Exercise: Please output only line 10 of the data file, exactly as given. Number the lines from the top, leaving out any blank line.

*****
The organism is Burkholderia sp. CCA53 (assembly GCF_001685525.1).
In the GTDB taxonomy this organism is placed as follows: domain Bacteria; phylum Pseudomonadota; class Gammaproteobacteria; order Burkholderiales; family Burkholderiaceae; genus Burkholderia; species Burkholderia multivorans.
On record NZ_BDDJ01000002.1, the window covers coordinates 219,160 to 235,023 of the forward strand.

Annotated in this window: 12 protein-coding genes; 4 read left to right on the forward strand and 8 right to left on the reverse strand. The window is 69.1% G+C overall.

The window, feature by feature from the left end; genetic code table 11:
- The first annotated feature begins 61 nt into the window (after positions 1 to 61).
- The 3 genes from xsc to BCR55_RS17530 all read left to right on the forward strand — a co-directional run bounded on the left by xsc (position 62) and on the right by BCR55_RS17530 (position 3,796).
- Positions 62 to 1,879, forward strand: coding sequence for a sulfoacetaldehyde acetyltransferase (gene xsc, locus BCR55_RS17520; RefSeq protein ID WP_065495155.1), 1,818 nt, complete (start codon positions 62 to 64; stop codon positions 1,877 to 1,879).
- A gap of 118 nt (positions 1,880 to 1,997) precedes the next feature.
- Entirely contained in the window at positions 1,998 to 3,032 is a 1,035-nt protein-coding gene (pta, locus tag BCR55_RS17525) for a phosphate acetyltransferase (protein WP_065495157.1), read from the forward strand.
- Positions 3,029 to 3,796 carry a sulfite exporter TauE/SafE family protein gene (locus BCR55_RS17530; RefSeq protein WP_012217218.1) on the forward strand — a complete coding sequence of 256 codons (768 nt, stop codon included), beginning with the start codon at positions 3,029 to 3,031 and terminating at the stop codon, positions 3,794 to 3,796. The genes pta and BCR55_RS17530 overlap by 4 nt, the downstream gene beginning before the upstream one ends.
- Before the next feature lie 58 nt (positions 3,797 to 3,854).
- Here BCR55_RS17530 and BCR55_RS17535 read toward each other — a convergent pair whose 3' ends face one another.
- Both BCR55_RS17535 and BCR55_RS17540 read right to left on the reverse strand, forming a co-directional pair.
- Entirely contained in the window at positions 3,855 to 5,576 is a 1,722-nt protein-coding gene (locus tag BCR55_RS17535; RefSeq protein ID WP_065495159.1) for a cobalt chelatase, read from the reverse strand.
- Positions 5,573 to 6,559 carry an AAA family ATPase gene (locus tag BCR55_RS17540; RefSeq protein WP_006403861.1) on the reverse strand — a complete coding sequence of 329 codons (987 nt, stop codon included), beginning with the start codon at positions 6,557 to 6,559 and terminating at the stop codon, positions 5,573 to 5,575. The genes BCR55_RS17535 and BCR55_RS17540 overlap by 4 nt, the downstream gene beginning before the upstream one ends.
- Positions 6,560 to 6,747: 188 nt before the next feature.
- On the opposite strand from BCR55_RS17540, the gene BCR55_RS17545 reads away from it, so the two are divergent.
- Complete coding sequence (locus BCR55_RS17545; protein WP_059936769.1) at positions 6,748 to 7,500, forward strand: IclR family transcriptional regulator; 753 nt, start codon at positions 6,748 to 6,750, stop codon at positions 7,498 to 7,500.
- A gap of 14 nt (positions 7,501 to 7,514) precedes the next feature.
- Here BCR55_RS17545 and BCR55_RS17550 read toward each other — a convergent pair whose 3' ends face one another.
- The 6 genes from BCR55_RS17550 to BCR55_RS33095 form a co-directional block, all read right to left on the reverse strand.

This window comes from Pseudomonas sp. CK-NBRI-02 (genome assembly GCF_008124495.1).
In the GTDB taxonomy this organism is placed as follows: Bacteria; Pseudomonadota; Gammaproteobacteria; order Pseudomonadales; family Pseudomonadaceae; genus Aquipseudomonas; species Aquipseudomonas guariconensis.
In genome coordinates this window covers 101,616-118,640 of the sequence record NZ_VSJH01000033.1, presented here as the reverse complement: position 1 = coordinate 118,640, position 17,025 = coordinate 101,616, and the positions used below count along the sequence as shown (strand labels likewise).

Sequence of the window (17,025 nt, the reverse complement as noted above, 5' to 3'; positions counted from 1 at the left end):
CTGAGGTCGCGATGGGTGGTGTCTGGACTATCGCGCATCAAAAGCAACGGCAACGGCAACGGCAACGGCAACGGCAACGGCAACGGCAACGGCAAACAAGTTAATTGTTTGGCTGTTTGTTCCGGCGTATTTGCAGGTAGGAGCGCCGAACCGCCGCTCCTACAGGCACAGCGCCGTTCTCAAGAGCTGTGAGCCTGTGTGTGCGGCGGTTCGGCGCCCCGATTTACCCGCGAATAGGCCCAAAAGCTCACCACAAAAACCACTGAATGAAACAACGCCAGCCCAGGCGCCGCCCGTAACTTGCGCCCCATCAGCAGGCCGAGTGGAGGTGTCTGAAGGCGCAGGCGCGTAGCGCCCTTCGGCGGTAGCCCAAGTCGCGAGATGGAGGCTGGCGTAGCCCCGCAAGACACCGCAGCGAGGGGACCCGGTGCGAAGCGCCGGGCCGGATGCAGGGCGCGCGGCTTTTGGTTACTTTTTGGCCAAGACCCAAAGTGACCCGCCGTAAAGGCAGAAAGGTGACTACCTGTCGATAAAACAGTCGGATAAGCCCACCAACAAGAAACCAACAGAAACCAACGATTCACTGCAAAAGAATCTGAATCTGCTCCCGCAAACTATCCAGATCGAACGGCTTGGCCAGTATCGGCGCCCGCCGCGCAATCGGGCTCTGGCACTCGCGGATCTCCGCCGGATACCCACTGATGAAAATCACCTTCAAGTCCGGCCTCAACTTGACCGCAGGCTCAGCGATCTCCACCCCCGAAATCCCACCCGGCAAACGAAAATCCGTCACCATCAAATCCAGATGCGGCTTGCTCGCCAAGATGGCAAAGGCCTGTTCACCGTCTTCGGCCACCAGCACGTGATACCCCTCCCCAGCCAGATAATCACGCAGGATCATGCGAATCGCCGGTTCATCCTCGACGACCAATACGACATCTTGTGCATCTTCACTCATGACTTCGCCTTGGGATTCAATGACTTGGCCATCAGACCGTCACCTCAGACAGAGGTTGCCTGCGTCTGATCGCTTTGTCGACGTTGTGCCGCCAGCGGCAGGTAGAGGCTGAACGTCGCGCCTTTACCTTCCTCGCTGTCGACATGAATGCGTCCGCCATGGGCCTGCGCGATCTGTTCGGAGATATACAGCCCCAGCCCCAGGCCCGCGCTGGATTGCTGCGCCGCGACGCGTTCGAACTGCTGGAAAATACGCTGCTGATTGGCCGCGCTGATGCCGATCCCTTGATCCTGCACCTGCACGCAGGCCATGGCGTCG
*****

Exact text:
- Entirely contained in the window at positions 1,998 to 3,032 is a 1,035-nt protein-coding gene (pta, locus tag BCR55_RS17525) for a phosphate acetyltransferase (protein WP_065495157.1), read from the forward strand.